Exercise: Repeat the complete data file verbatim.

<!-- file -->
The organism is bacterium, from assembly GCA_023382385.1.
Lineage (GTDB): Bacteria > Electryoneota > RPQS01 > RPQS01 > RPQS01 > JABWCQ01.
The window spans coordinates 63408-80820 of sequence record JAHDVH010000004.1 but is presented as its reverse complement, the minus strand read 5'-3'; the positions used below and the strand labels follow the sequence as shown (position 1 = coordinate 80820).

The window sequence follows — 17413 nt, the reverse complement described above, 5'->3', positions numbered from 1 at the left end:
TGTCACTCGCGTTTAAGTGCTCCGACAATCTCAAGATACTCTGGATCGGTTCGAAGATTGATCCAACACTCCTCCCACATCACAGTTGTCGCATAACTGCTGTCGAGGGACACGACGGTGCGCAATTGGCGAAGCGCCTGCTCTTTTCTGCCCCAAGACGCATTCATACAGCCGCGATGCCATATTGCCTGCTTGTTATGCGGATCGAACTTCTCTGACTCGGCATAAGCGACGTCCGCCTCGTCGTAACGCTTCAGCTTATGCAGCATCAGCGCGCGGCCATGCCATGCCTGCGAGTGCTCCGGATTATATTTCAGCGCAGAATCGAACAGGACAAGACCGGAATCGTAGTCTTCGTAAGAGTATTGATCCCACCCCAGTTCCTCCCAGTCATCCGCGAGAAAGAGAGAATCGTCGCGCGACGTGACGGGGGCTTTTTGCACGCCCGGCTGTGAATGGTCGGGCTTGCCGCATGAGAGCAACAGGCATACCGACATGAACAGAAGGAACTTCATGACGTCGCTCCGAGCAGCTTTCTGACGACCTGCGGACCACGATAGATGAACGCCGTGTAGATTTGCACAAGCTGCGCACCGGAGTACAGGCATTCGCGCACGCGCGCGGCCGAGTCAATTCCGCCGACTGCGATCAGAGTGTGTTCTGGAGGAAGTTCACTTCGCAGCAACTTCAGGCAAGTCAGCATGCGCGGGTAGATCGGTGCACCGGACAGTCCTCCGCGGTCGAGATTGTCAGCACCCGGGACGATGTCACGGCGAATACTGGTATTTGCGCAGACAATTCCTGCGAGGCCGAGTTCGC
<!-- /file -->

The organism is bacterium, from assembly GCA_023382385.1.
Lineage (GTDB): Bacteria > Electryoneota > RPQS01 > RPQS01 > RPQS01 > JABWCQ01.
The window spans coordinates 63408-80820 of sequence record JAHDVH010000004.1 but is presented as its reverse complement, the minus strand read 5'-3'; the positions used below and the strand labels follow the sequence as shown (position 1 = coordinate 80820).

The window sequence follows — 17413 nt, the reverse complement described above, 5'->3', positions numbered from 1 at the left end:
TGTCACTCGCGTTTAAGTGCTCCGACAATCTCAAGATACTCTGGATCGGTTCGAAGATTGATCCAACACTCCTCCCACATCACAGTTGTCGCATAACTGCTGTCGAGGGACACGACGGTGCGCAATTGGCGAAGCGCCTGCTCTTTTCTGCCCCAAGACGCATTCATACAGCCGCGATGCCATATTGCCTGCTTGTTATGCGGATCGAACTTCTCTGACTCGGCATAAGCGACGTCCGCCTCGTCGTAACGCTTCAGCTTATGCAGCATCAGCGCGCGGCCATGCCATGCCTGCGAGTGCTCCGGATTATATTTCAGCGCAGAATCGAACAGGACAAGACCGGAATCGTAGTCTTCGTAAGAGTATTGATCCCACCCCAGTTCCTCCCAGTCATCCGCGAGAAAGAGAGAATCGTCGCGCGACGTGACGGGGGCTTTTTGCACGCCCGGCTGTGAATGGTCGGGCTTGCCGCATGAGAGCAACAGGCATACCGACATGAACAGAAGGAACTTCATGACGTCGCTCCGAGCAGCTTTCTGACGACCTGCGGACCACGATAGATGAACGCCGTGTAGATTTGCACAAGCTGCGCACCGGAGTACAGGCATTCGCGCACGCGCGCGGCCGAGTCAATTCCGCCGACTGCGATCAGAGTGTGTTCTGGAGGAAGTTCACTTCGCAGCAACTTCAGGCAAGTCAGCATGCGCGGGTAGATCGGTGCACCGGACAGTCCTCCGCGGTCGAGATTGTCAGCACCCGGGACGATGTCACGGCGAATACTGGTATTTGCGCAGACAATTCCTGCGAGGCCGAGTTCGC